Baghdad authorities have tightened security around the capital and residents are stocking up on essentials. Hundreds of young men crowded in front of the main army recruiting center in Baghdad on Thursday after authorities urged Iraqis to help battle the insurgents.
Meanwhile, Shiite cleric Sheik Abdul-Mahdi al-Karbalaie told worshippers Friday it is a civic duty to confront the threat facing Iraq. He represents Grand Ayatollah Ali al-Sistani, the most revered Shiite spiritual leader in Iraq.
"Citizens who can carry weapons and fight the terrorists in defense of their country, its people and its holy sites should volunteer and join the security forces," al-Karbalaie said.
Shiite cleric Muqtada al-Sadr and the Asaib Ahl al-Haq Shiite militia vowed to defend Shiite holy sites, raising concern over the possibility of more street clashes and sectarian killings.
In northern Iraq, Kurdish security forces moved to fill the power vacuum — taking over an air base and other posts abandoned by the military in the ethnically mixed city of Kirkuk.
Neighboring Shiite haven Iran signaled its willingness to confront the growing threat from this week's militant blitz, which the United Nations estimates has claimed hundreds of lives.
The advances by the Sunni militants are a heavy defeat for al-Maliki. His Shiite-dominated political bloc came first in April parliamentary elections -- the first since the U.S. military withdrawal in 2011 -- but failed to gain a majority, forcing him to try to build a governing coalition.
Al-Maliki and other Iraqi leaders have pleaded with the Obama administration for more than a year for additional help to combat the growing insurgency.
The fall of Mosul-- Iraq's second-largest city-- to Sunni militants this week was borne of the sectarian distrust and stalemate among Iraq's political leaders.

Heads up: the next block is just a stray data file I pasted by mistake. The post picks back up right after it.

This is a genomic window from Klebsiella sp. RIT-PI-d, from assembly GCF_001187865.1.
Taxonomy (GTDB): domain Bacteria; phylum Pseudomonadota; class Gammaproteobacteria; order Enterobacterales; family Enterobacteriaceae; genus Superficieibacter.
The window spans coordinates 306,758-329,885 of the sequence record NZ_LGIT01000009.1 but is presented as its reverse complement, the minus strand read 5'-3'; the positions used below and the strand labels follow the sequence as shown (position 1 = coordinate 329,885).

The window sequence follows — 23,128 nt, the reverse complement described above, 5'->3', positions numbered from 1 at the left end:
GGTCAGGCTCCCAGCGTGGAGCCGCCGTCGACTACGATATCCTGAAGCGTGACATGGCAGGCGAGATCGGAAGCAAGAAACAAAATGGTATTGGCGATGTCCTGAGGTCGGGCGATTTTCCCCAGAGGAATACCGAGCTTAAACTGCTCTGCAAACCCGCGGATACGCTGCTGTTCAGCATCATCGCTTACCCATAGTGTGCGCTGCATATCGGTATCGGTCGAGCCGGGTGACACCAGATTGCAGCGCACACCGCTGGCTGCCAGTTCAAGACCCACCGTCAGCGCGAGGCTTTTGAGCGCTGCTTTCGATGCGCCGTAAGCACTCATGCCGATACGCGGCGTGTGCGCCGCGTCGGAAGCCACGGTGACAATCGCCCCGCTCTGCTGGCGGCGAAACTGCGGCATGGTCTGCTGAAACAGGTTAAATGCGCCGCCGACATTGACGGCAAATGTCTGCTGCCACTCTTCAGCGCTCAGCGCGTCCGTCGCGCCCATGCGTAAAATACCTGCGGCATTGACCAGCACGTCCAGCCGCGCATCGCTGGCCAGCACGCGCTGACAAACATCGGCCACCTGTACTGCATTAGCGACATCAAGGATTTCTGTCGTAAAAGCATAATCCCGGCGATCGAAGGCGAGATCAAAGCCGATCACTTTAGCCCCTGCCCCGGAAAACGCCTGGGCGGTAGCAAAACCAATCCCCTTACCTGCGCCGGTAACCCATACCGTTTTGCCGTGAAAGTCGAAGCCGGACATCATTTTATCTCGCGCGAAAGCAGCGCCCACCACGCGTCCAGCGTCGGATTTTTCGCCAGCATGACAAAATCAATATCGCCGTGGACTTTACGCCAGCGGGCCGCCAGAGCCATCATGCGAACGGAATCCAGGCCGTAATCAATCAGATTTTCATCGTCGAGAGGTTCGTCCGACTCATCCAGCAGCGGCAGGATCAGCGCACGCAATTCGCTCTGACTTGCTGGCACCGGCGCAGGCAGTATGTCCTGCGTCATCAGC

While the politicians were deadlocked in charge and counter-charge, the Sunni militants grew stronger, taking advantage of the political chaos, which could lead to Iraq's break-up into Shi'ite, Sunni and Kurdish territories.
Maliki's own senior commander in Mosul, Mahdi Gharawi, who fled the city early Tuesday, estimated in December that the province contained around 1,000 members of ISIS, a group that splintered from Al Qaeda, Reuters reported.
Critics say Maliki has played up Iraq's divisions to entrench his own political support. A key advisor to Maliki told Reuters that the premier's decision to take on militants in the Anbar province since late last year was to show Shi'ites he was strong, to improve his chances for a third term in the elections.
Iran's official IRNA news agency reported Friday that former members of Tehran's powerful Revolutionary Guard have announced their readiness to fight in Iraq against the Islamic State, while Iranian state television quoted President Hassan Rouhani as saying his country will do all it can to fight terrorism next door.
"The Islamic Republic of Iran will apply all its efforts on the international and regional levels to confront terrorism," the report said Rouhani told al-Maliki by phone.
The Associated Press and Reuters contributed to this report.